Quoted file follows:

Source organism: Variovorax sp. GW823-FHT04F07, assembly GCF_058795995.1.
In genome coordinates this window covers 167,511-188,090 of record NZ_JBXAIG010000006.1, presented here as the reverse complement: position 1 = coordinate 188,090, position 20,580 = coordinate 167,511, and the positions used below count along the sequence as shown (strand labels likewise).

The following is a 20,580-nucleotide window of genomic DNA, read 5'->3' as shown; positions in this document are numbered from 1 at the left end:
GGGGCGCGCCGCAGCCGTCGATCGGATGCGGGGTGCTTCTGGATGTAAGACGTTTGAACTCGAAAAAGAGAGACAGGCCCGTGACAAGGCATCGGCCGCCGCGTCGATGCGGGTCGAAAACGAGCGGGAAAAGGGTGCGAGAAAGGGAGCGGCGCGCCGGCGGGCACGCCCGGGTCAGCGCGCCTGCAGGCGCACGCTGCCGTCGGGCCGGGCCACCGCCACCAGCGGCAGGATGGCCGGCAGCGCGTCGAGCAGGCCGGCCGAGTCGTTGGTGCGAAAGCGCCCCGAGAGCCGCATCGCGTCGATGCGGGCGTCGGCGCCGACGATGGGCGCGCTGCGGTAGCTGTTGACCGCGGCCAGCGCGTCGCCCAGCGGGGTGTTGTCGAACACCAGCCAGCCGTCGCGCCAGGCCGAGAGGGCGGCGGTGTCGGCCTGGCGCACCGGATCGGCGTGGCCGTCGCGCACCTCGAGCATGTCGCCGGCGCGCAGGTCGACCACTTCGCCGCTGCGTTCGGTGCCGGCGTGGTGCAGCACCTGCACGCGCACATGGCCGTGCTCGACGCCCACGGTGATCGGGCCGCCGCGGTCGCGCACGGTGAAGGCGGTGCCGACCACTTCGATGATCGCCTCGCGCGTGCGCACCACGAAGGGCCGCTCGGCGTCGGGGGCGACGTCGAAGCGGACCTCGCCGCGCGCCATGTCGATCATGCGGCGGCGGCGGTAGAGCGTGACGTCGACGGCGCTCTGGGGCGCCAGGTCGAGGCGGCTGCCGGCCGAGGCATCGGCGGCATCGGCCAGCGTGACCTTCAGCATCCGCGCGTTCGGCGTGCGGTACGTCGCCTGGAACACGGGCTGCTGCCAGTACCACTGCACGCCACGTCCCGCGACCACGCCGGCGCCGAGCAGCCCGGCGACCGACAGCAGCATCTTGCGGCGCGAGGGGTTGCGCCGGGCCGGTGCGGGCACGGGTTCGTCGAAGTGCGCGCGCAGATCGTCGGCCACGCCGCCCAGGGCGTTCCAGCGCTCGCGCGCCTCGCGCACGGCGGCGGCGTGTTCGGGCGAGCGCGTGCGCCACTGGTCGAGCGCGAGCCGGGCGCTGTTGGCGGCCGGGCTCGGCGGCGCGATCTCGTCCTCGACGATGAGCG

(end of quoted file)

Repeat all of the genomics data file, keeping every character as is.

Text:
Source organism: Variovorax sp. GW823-FHT04F07, assembly GCF_058795995.1.
In genome coordinates this window covers 167,511-188,090 of record NZ_JBXAIG010000006.1, presented here as the reverse complement: position 1 = coordinate 188,090, position 20,580 = coordinate 167,511, and the positions used below count along the sequence as shown (strand labels likewise).

The following is a 20,580-nucleotide window of genomic DNA, read 5'->3' as shown; positions in this document are numbered from 1 at the left end:
GGGGCGCGCCGCAGCCGTCGATCGGATGCGGGGTGCTTCTGGATGTAAGACGTTTGAACTCGAAAAAGAGAGACAGGCCCGTGACAAGGCATCGGCCGCCGCGTCGATGCGGGTCGAAAACGAGCGGGAAAAGGGTGCGAGAAAGGGAGCGGCGCGCCGGCGGGCACGCCCGGGTCAGCGCGCCTGCAGGCGCACGCTGCCGTCGGGCCGGGCCACCGCCACCAGCGGCAGGATGGCCGGCAGCGCGTCGAGCAGGCCGGCCGAGTCGTTGGTGCGAAAGCGCCCCGAGAGCCGCATCGCGTCGATGCGGGCGTCGGCGCCGACGATGGGCGCGCTGCGGTAGCTGTTGACCGCGGCCAGCGCGTCGCCCAGCGGGGTGTTGTCGAACACCAGCCAGCCGTCGCGCCAGGCCGAGAGGGCGGCGGTGTCGGCCTGGCGCACCGGATCGGCGTGGCCGTCGCGCACCTCGAGCATGTCGCCGGCGCGCAGGTCGACCACTTCGCCGCTGCGTTCGGTGCCGGCGTGGTGCAGCACCTGCACGCGCACATGGCCGTGCTCGACGCCCACGGTGATCGGGCCGCCGCGGTCGCGCACGGTGAAGGCGGTGCCGACCACTTCGATGATCGCCTCGCGCGTGCGCACCACGAAGGGCCGCTCGGCGTCGGGGGCGACGTCGAAGCGGACCTCGCCGCGCGCCATGTCGATCATGCGGCGGCGGCGGTAGAGCGTGACGTCGACGGCGCTCTGGGGCGCCAGGTCGAGGCGGCTGCCGGCCGAGGCATCGGCGGCATCGGCCAGCGTGACCTTCAGCATCCGCGCGTTCGGCGTGCGGTACGTCGCCTGGAACACGGGCTGCTGCCAGTACCACTGCACGCCACGTCCCGCGACCACGCCGGCGCCGAGCAGCCCGGCGACCGACAGCAGCATCTTGCGGCGCGAGGGGTTGCGCCGGGCCGGTGCGGGCACGGGTTCGTCGAAGTGCGCGCGCAGATCGTCGGCCACGCCGCCCAGGGCGTTCCAGCGCTCGCGCGCCTCGCGCACGGCGGCGGCGTGTTCGGGCGAGCGCGTGCGCCACTGGTCGAGCGCGAGCCGGGCGCTGTTGGCGGCCGGGCTCGGCGGCGCGATCTCGTCCTCGACGATGAGCG